Anjali Enjeti, the author of The Parted Earth, a new novel centred on the Partition of India, recommended Victory Colony, 1950 as part of 7 Books About the Partition of India and Pakistan.
Chintan Girish Modi interviewed me about my debut novel. The most rewarding part of the interview was his reference to a blog post I wrote in 2011 regarding home and what it means for me. Read the interview in Firstpost.
Feminism in India has listed Victory Colony, 1950 in a “selection of books by women writers in 2020.” which the writer found to “defy homogenous understanding of Indian woman, laying bare the contradictions, contestations, compliances that Indian women are going through, being located within the intersectional grid of their realities.”
To quote from the article:
Resistance against the norm has always marked the crux of women’s writings, where they have been found experimenting with the given. Bhaswati Ghosh’s Victory Colony, 1950 (Yoda Press, 2020) zooms into Amala’s life, a victim of Partition in the East, as she traverses through trying political conditions, displacement, self-fashioning, and finding companionship in a new land, thus, giving a fresh perspective to the genre of Partition fictions, where life is not just about rebuilding, but about refin(d)ing.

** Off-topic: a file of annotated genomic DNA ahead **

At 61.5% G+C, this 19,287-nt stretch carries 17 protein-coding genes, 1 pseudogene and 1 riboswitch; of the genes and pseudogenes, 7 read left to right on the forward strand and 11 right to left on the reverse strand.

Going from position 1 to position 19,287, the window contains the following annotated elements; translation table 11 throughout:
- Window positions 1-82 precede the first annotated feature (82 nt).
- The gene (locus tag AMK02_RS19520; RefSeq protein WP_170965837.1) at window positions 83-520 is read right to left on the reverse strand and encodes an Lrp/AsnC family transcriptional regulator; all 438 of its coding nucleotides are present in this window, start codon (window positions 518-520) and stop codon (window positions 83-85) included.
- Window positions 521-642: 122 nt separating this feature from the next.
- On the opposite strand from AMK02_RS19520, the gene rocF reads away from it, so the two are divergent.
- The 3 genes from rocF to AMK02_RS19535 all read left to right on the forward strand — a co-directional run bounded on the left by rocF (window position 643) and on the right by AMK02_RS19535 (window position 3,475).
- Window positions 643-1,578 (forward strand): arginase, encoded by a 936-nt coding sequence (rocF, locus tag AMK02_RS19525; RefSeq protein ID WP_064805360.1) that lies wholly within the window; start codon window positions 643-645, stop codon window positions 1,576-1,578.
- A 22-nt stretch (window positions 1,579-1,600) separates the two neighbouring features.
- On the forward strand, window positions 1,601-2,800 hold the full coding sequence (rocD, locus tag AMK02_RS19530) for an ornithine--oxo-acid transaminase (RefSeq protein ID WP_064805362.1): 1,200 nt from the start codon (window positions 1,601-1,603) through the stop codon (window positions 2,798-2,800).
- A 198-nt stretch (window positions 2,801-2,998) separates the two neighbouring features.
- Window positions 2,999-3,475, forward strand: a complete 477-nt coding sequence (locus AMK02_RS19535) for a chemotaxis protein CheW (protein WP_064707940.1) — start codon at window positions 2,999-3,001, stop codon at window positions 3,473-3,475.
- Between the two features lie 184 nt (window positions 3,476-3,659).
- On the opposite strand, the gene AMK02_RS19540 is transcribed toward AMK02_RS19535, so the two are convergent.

An excerpt from my debut novel, Victory Colony, 1950, in The Dispatch
Manas had little chance to interact with Amala over the past two days as the women were still holed up inside the school. The morning after the clashes ended, Manas and his friends took a tour of the freshly-seized squatter colony. Manas could see the enormousness of the task that lay ahead for the space to become truly habitable. There was no clean water supply or electricity. Nor did the residents have any sewage or waste collection system in place.
As they walked through the area, Subir thought aloud the need for setting up a few hand pumps at the very least. Manas nodded, saying they needed a new fundraising drive to get the basics in place in Bijoy Nagar.
‘We’ll also need more volunteers, Manas-da,’ Manik said.
Manas agreed as he thought of the added effort needed to manage the camp and work with the squatting refugees.